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The Cost of Falling Behind: Inside BC’s Lack of Speech Language Pathologists

Without needed support in key developmental years, kids are missing milestones and crucial opportunities for connection.

Katie Hyslop 19 Oct 2023The Tyee

Katie Hyslop writes about education and youth issues for The Tyee.

Eight years ago, Marissa Boyle’s newborn daughter was diagnosed with moderate hearing loss. Her diagnosis changed to profound hearing loss by age two, and she received cochlear implants shortly before turning three.

From infancy until she turned six, Boyle’s daughter had adequate access to a speech language pathologist, who helped develop her language and communication skills, through a local Campbell River program that provides developmental support for Indigenous children.

Last year, thanks to a family connection, Boyle’s daughter, now eight years old, was able to see a private SLP regularly. It was important for her to have access to that care. Because she didn’t receive cochlear implants until she was almost three years old, her speech is impacted to this day, Boyle noted.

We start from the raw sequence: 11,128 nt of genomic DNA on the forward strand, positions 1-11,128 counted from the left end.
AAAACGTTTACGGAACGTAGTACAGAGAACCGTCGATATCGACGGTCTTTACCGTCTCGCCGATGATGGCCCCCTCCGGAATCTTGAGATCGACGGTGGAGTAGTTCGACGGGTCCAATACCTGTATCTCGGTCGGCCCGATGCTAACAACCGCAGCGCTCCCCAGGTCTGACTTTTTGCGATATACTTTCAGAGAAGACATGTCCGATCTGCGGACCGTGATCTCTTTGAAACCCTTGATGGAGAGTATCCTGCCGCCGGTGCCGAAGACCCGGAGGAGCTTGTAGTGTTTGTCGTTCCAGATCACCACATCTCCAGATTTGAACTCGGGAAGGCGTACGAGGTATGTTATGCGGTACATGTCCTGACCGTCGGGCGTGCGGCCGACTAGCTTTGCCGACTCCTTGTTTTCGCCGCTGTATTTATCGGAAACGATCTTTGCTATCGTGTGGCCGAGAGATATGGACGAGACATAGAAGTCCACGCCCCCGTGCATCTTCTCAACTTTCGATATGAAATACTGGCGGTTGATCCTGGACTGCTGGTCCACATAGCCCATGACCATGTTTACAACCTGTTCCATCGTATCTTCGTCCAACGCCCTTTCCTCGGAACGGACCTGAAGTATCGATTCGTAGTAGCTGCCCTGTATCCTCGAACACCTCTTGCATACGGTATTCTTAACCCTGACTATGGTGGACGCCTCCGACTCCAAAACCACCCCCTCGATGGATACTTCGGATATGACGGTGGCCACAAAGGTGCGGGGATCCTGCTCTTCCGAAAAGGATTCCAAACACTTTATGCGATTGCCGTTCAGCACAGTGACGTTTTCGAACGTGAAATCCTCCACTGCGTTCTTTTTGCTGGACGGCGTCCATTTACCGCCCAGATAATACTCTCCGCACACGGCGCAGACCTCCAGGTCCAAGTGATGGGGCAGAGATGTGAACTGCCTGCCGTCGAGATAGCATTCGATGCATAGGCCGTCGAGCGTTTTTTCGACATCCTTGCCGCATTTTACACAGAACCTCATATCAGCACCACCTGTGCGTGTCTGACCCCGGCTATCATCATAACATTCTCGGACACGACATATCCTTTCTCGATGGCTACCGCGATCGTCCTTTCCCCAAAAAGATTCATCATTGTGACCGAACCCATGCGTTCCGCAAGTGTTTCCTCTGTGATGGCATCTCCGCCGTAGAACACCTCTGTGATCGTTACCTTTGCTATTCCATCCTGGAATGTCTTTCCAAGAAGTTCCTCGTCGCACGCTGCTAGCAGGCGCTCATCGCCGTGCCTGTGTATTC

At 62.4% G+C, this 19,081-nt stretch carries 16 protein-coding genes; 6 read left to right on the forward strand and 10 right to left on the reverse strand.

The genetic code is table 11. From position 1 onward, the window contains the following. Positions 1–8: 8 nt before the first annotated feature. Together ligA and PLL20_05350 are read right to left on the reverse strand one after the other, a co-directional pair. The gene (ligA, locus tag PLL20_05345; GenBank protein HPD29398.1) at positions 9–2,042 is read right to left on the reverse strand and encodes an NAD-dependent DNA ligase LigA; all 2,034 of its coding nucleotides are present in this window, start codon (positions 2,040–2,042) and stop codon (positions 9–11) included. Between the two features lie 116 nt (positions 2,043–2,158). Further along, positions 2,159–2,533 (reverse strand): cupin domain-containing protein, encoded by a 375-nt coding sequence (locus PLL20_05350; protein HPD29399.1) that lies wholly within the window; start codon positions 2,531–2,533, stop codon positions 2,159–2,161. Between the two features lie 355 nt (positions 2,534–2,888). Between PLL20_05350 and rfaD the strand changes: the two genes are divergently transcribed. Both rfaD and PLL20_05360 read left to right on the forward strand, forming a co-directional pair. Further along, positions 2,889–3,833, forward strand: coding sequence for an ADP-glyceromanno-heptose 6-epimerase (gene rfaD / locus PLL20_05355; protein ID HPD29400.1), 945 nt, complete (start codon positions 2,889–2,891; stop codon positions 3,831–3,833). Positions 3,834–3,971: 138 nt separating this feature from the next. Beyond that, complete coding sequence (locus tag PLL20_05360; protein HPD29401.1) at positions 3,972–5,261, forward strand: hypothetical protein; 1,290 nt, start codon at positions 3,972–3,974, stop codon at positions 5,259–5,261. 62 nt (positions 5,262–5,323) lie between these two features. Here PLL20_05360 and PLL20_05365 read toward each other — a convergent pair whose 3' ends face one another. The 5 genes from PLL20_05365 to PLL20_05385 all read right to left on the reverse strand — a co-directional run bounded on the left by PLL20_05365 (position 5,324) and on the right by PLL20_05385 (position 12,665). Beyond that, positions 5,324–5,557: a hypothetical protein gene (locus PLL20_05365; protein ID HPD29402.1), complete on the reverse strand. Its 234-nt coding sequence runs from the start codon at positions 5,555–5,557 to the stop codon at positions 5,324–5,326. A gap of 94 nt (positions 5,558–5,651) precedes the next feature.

Her daughter’s speech illustrates the importance of early interventions for children with hearing loss, and the lasting consequences of their lack — something Boyle and her daughter continue to live and struggle with.

“She doesn’t fully have sentences; she uses the main words in her point,” Boyle said. “So, for instance, ‘I’m going to go to the store,’ she’ll say, ‘I go store.’”

The private speech language pathologist that Boyle’s daughter started seeing through a family connection has since moved away, leaving just two private-practice SLPs to serve Campbell River. Boyle’s child is on wait-lists to see both of them.